Fisheries have also suffered from the effects of Chlordecone poisoning, as many lobsters and fish in the area contain an unsafe level of the toxin. Poor people and farmers are most affected by these rates of poisoning because of the loss of fisheries and agriculture.

For every 100,000 men in Martinique, 227 have prostate cancer – an alarming rate considering the drastically lower numbers in neighboring countries. Prostate cancer, along with breast cancer in women and cognitive malfunctioning in children, has been linked to exposure to Chlordecone.

It is estimated that it will take another 600 years to reduce the current amount of Chlordecone in the ground, so this is a problem that aid groups and foreign countries must help the people of Martinique learn to live with.

Recently, the French Overseas Minister to Martinique, Victorin Lorel, has created a $2.66 million aid package for Martinique’s fishermen to ease current and future industry loss. He has also promised a new and “ambitious plan” for fisheries in Martinique and other French islands.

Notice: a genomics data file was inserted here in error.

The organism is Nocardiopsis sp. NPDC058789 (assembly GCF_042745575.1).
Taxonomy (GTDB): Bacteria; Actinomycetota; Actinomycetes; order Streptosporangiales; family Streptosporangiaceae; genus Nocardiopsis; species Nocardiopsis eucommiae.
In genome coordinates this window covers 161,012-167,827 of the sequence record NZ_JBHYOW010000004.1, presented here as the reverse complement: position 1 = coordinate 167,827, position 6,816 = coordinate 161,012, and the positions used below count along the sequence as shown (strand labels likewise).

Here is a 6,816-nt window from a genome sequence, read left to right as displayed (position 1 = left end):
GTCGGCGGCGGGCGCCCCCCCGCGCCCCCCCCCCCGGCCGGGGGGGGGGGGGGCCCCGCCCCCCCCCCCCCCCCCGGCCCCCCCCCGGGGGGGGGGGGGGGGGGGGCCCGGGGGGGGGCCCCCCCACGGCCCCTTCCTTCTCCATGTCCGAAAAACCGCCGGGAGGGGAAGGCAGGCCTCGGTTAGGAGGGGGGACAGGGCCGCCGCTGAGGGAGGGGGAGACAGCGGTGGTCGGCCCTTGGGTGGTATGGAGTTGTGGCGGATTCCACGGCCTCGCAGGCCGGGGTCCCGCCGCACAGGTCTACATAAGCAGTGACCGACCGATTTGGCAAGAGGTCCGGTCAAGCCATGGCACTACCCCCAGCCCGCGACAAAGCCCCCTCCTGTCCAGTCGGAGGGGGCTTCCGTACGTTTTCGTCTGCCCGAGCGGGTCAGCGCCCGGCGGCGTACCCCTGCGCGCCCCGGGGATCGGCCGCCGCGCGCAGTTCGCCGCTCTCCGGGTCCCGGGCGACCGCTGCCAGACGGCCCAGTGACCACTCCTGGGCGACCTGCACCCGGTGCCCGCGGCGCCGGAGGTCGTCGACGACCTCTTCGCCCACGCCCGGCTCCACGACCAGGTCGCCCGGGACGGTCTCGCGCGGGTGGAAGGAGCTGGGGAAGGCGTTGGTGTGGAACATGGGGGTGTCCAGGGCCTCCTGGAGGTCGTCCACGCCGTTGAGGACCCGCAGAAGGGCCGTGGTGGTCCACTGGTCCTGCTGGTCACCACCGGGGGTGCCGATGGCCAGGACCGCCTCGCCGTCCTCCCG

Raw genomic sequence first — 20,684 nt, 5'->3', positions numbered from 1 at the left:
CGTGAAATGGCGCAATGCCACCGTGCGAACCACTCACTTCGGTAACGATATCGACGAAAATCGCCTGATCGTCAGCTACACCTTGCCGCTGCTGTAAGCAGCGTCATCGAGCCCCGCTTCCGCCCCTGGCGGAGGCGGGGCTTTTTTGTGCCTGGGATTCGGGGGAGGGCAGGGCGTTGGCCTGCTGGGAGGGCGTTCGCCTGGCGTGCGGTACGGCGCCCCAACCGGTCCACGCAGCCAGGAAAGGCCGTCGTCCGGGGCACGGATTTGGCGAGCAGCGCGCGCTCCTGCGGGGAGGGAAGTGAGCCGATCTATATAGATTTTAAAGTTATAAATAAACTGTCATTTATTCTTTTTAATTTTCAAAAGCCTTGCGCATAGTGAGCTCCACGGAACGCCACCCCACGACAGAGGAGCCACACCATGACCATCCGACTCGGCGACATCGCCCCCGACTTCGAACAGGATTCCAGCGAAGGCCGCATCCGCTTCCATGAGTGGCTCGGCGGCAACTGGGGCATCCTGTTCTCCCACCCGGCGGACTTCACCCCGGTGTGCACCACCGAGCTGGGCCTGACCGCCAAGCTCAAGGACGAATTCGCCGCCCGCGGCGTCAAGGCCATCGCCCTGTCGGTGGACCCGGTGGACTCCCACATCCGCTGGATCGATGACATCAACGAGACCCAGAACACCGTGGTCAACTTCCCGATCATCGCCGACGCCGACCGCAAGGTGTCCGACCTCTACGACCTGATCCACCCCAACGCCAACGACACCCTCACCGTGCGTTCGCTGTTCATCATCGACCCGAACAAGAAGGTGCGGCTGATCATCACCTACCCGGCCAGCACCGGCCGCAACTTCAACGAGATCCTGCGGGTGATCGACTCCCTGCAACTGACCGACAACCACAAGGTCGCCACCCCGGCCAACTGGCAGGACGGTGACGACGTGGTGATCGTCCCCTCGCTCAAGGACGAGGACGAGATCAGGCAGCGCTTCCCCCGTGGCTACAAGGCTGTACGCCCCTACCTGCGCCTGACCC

The European Union has similarly allocated €520,951,695 to Martinique between 2014 and 2020. This money is intended to rebuild infrastructure, implement sustainable energy production, improve the skills of poor people in Martinique, and ultimately raise quality of life by lowering the poverty rate.

There are many other organizations involved in solving the problem of hunger in Martinique; their projects include setting up food and clothing drives to raise necessary funds. With continued efforts, it is possible that the poverty rate in Martinique will decrease, which will in turn have a positive effect on reducing hunger due to Chlordecone poisoning.